Escober-Chaves, Tortolero, Markham, Low, Eitel and Thickstun (2005) attempted to study the effects of the internet on adolescent sexual behaviours. It was triggered by the fact that adolescents in the United States were engaging in sexual activity at early ages and with multiple partners. The mass media have been shown to affect a broad range of adolescent health-related attitudes and behaviours including violence, eating disorders, and tobacco and alcohol use. The authors wanted to explore the factors that contribute to adolescents’ sexual activity. It was found that the mass media plays a very influential role in shaping adolescents’ attitudes and behaviour towards violence, eating disorders, tobacco, alcohol and sex.
Based on their survey, the internet is a significant media that the U.S. adolescents engage in (Escober-Chaves, Tortolero, Markham, Low, Eitel & Thickstun, 2005). In 2003, 60.8% of the U.S. household have at least one desktop computer at home. The adolescents spend 2 hours online each time for 4 days per week. Of the contact time on the internet, 61% of it is spent on surfing the internet. It is interesting to note that the adolescents consider 14% of what they do in the internet as activities they would not want their parents to know.
The authors have summarised some pre-studies of the effects of media on adolescents. They have collected some useful statistics that describe the breakdown of adolescents’ exposure to the media, from radio, television, internet to magazines. The statistics in adolescents’ sexual behaviours have supported their linkages to adolescents’ exposure to sexuality in the media. Regardless of the measure of the correlation, one thing that is apparent is that the media does pose a significant impact on adolescents’ attitude and behaviour in various areas, including violence, eating disorder, tobacco, alcohol and sex (Escober-Chaves, Tortolero, Markham, Low, Eitel & Thickstun, 2005).
How the adolescents were influenced by the media were also analysed in this article. Adolescents learn their behaviour through imitating a character they aspire to be (Bandura’s social learning theory). Other supporting theories include arousal, motivation and super-peer theory. In the latter, adolescents have a tendency to model people older than themselves. This resonates with the earlier findings by Gross (2000) that adolescents like to explore their self and future identity.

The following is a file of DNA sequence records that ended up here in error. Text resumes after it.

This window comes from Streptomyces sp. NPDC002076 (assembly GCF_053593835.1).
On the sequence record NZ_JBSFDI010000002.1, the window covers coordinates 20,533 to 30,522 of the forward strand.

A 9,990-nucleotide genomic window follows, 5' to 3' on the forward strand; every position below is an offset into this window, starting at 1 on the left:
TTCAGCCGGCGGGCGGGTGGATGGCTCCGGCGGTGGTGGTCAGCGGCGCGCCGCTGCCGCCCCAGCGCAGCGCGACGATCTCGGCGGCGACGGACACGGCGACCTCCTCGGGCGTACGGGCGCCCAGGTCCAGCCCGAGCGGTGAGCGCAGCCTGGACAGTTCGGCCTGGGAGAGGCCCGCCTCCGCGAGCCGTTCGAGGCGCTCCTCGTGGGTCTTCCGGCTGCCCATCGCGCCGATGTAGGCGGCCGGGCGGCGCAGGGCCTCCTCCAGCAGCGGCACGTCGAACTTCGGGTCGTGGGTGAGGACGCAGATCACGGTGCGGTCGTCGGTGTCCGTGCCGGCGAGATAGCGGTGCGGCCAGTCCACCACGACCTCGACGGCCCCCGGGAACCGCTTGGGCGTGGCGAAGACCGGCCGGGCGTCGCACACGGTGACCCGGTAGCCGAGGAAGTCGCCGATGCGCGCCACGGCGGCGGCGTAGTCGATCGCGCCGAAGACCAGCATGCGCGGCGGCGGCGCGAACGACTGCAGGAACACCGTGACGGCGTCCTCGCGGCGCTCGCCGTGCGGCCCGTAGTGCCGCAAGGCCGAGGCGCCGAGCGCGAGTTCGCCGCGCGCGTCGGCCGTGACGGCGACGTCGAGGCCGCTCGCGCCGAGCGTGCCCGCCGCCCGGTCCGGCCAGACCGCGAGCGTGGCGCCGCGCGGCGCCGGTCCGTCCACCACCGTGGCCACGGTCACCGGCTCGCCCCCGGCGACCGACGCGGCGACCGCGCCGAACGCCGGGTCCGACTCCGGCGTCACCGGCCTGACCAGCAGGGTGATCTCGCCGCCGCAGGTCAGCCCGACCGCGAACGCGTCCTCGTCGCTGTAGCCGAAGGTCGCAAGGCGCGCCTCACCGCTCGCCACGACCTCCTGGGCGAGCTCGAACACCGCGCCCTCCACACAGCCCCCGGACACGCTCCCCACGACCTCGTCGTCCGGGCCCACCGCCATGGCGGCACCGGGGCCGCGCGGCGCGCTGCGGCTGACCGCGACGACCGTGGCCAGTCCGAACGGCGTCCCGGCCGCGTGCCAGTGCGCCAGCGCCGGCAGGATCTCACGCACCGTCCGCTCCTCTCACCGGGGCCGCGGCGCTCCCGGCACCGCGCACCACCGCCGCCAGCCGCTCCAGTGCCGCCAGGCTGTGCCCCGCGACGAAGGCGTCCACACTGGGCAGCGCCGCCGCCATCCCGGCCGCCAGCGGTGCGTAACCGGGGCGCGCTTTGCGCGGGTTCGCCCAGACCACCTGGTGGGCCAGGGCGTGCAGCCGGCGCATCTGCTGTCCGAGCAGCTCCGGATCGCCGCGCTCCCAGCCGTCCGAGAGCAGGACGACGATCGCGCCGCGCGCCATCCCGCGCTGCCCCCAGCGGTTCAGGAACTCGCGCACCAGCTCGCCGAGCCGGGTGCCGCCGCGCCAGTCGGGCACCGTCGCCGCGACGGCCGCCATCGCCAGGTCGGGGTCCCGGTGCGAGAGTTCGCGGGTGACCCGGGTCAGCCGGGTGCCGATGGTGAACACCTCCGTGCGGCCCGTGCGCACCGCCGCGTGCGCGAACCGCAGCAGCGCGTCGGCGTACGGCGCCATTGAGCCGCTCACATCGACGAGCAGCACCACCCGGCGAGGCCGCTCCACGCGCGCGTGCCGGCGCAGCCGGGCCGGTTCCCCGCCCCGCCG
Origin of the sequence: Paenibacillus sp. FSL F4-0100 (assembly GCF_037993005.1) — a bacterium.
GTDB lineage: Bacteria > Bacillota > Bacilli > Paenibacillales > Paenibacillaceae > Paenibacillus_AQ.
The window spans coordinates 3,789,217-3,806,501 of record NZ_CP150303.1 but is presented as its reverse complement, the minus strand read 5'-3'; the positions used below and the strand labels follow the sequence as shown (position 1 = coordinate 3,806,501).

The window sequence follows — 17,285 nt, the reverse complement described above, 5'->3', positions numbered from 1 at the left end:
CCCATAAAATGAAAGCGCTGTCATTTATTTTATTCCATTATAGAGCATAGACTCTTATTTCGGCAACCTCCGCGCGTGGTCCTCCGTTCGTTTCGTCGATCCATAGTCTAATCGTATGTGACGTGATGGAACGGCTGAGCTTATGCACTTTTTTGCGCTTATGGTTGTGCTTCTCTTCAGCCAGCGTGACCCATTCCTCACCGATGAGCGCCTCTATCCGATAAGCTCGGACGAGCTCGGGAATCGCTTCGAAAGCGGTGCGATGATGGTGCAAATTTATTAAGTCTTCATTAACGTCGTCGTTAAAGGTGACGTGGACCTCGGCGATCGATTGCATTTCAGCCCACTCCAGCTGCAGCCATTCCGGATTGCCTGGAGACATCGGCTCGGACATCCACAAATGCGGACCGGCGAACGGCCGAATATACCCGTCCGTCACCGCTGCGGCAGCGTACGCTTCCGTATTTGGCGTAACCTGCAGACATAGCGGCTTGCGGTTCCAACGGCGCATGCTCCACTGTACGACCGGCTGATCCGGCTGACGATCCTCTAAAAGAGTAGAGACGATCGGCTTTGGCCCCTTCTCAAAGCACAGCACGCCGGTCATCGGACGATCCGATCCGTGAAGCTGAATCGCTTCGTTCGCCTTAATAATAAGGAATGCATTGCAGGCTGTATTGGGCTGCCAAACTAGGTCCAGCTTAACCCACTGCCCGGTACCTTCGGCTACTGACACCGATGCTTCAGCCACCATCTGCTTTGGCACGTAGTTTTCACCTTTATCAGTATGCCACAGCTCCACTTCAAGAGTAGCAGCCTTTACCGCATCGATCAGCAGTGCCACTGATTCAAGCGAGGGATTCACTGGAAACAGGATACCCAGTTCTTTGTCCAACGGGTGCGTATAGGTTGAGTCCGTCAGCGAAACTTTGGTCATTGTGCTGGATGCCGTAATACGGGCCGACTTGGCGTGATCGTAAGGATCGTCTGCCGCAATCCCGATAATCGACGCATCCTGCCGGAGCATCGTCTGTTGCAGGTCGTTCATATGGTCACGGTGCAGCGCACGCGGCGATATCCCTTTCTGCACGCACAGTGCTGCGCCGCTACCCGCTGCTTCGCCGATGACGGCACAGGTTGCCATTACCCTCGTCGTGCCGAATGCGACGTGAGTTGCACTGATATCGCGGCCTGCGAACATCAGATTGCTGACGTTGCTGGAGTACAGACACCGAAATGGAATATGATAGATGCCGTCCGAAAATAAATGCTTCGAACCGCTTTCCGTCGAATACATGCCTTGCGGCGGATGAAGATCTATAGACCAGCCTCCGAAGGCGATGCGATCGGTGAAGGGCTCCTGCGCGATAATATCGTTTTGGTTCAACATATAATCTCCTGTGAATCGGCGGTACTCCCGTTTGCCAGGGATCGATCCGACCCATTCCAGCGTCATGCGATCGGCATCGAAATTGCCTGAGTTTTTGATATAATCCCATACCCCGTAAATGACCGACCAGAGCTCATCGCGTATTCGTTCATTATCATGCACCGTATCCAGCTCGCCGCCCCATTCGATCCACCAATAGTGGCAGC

Singapore Adolescents’ Engagement on the Internet
The above studies have surfaced couple of gaps that I could address in my research. Firstly, we need to do a study in Singapore’s context. Secondly, I can learn from the challenges that the authors have shared. It would be an upstream task to measure the specific effects of the media on adolescents. Hence, the key objective of my research would be focusing on finding out and understanding adolescents’ usage of the internet.
Moving closer to this region, Singapore’s Senior Minister of State and chairman of the Inter-Ministry Committee on Youth Crime, Associate Professor Ho Peng Kee talked about the internet and its impact on Asia (Ho, 2005). He suggested that as nations and governments become increasingly ‘wired’, its youths naturally become more in tune with the cyber world and its hosts of activities. Our youths surf the Internet for information and resources for their schoolwork. They play online games with faceless opponents for their leisure; or to enhance their social life, they may enter chat rooms and journal their thoughts in blogs and make new friends in cyberspace. These are creative and healthy online activities – if done with the right motivations and values, and in moderation. But, as our youths become increasingly cyber-savvy, they are also becoming increasingly cyber-endangered.